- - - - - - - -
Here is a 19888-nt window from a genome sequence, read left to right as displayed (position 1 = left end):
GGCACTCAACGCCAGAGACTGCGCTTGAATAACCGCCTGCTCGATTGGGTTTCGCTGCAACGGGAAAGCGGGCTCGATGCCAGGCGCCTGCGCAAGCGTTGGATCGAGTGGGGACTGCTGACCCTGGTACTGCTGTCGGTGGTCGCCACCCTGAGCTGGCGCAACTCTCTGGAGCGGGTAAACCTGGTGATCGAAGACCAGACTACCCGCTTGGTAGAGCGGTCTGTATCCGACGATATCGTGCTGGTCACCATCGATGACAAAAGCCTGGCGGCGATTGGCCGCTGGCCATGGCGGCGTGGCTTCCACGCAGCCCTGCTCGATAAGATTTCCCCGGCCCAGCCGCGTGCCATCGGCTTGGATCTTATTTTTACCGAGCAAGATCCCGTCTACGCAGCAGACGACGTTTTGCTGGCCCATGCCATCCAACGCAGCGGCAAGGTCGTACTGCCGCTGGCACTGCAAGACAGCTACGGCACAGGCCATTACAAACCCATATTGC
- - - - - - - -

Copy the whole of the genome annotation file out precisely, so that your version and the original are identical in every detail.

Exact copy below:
Here is a 19888-nt window from a genome sequence, read left to right as displayed (position 1 = left end):
GGCACTCAACGCCAGAGACTGCGCTTGAATAACCGCCTGCTCGATTGGGTTTCGCTGCAACGGGAAAGCGGGCTCGATGCCAGGCGCCTGCGCAAGCGTTGGATCGAGTGGGGACTGCTGACCCTGGTACTGCTGTCGGTGGTCGCCACCCTGAGCTGGCGCAACTCTCTGGAGCGGGTAAACCTGGTGATCGAAGACCAGACTACCCGCTTGGTAGAGCGGTCTGTATCCGACGATATCGTGCTGGTCACCATCGATGACAAAAGCCTGGCGGCGATTGGCCGCTGGCCATGGCGGCGTGGCTTCCACGCAGCCCTGCTCGATAAGATTTCCCCGGCCCAGCCGCGTGCCATCGGCTTGGATCTTATTTTTACCGAGCAAGATCCCGTCTACGCAGCAGACGACGTTTTGCTGGCCCATGCCATCCAACGCAGCGGCAAGGTCGTACTGCCGCTGGCACTGCAAGACAGCTACGGCACAGGCCATTACAAACCCATATTGC